...still, Guam deploys warship

HAGATNA, GUAM—Despite reports that North Korea has backed down from its threat to launch nuclear missiles toward this American territory, the US military maintained a heightened alert and deployed a 418-foot combat ship, the USS Coronado.

The whole island was antsy as the world monitored what North Korean leader Kim Jong Un would do after he said he would decide whether or not to launch missiles toward Guam on Aug. 15.

Some residents were holding garage sales so they could get off the island, but tourists, including those from Korea, continued to arrive to enjoy the island’s beaches.

Guam Lt. Governor Ray Tenorio confirmed reports from Pyongyang that Kim had said he would hold off on the missile launch, but vowed to “wring the windpipes of the Yankees if the US persists in its extremely dangerous reckless actions.”

Guam Homeland Security Advisor George Charfauros said the US military was “not scaling down its defense.”

“The US military defense will remain on high alert and the condition of readiness continues,” he said.

The USS Coronado, which is now docked at the Apra Harbor, carried armaments and Seahawk aircraft.

The deployment of the warship came before North Korean leader was photographed holding a baton pointing at a map that says “Strategic Force Firing Strike Plan.”

The photo showed a flight path for the missiles appearing to start from North Korea’s east coast then over Japan toward Guam.

Tenorio said they were in constant communication with Joint Region Marianas Commander Rear Admiral Shoshana Chatfield.

HEIGHTENED ALERT. Despite reports that North Korea has backed down from its threat to launch nuclear missiles into the waters of the US territory middle of August, the US military continued its heightened alert status and deployed at the break of dawn Wednesday the 418-foot long combat ship USS Coronado to protect the US island territory.
Contingency planning in several government agencies continued.

The Guam Judiciary held a whole-day briefing with its 400 plus employees and discussed emergency precautions and what to do in the event of a nuclear attack.

Shawn Gumataotao, Guam judiciary director for policy planning and community relations, said court marshals and probation officers will lead the crisis management team.

Filipino-American Senator Dennis Rodriguez, chairman of legislative health committee, assured the public that Guam hospitals and health care facilities were ready and prepared to attend to Guam residents and visitors during a crisis.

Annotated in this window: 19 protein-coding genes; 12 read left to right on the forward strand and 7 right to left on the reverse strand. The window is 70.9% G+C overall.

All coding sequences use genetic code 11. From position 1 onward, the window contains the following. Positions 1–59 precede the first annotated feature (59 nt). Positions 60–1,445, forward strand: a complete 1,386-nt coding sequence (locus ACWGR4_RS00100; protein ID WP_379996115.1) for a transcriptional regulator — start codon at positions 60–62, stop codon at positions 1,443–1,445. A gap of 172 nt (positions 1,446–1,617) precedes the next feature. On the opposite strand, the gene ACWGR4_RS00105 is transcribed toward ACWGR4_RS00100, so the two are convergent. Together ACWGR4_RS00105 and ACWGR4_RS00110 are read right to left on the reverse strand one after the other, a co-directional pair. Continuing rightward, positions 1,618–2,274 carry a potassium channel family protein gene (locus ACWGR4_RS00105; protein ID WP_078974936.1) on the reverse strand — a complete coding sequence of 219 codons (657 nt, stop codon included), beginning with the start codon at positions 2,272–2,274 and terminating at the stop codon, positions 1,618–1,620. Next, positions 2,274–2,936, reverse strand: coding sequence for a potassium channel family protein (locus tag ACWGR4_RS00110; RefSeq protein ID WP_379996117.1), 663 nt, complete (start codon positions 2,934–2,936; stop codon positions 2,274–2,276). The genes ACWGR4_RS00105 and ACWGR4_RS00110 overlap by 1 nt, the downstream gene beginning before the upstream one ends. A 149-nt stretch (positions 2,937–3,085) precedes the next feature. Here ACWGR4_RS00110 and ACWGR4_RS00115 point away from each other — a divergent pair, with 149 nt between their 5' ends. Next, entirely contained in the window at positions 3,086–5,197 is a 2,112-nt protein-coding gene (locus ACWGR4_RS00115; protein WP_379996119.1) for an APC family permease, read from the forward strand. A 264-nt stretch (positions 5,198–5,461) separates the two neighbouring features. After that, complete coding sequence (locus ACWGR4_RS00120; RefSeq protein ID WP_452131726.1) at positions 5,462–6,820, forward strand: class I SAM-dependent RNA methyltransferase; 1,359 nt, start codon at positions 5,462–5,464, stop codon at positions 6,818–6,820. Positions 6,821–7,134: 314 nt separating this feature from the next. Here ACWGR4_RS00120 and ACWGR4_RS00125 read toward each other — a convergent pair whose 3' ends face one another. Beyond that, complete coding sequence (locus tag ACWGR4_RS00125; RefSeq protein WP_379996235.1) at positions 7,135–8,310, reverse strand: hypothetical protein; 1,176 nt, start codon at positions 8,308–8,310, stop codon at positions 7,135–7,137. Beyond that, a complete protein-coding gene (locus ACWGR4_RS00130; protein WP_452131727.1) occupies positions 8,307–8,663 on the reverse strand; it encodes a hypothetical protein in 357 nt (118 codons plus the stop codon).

“There are concerns about it but we have enough protection. We are safe, we have protection from God and we have strong military protection aside from the fact that our island is very resilient. We go through a lot of natural disasters here and we are always prepared and act the way we treat a potential disaster or calamity,” Rodriguez said.

He said three hospitals and public health facilities were always at the ready and had been doing a lot of drills to prepare the employees and staff for any catastrophic event or crisis.

Ignoring North Korea’s nuclear threat, Jin Su Park and wife Mon Park from South Korea were enjoying their fourth day on the island snorkeling and swimming along Sta. Fe Beach front and said they were aware of the nuclear threat but that they were not scared about it.

Local residents and tourists from Japan, Korea and Taiwan were enjoying the island beaches and businesses and life on the island remained normal.

But the spouse of a military member from Andersen Air Force base expressed her fears and launched a GoFundMe fundraising asking for financial donations so she can afford plane tickets for her and her two sons to leave the island.

Racheal Rademacher said on her Facebook account that she needs to raise $6,000 to get her family off the island as soon as possible.

“With all the sudden threats to Guam, I am not willing to risk the lives of my children,” Rademacher wrote.

Rademacher’s GoFundMe account was no longer on the site after she was able to raise $270 and received unsupportive remarks about her fundraising.

There was a slight increase in the number of families selling off their personal properties and household appliances as they planned to leave the island.

Virgie Mesa of Dededo posted that they were moving off-island and selling everything in their house as soon as possible.

Mesa would not say, however, if her departure was related to the threat from North Korea.

A number of online sellers in a local site put “moving off island” as their reason they were selling their household belongings.

In Manila, Foreign Secretary Alan Peter Cayetano gave instructions to all embassies abroad to make sure contingency plans were in place and up-to-date.

He then called on Filipinos in Guam, South Korea and Japan to stay calm and keep in touch with their nearest Philippine consulate stationed there. With Sara Susanne D. Fabunan

Topics: North Korea , United States , Guam , Missile strike , US military , USS Coronado , Kim Jong Un
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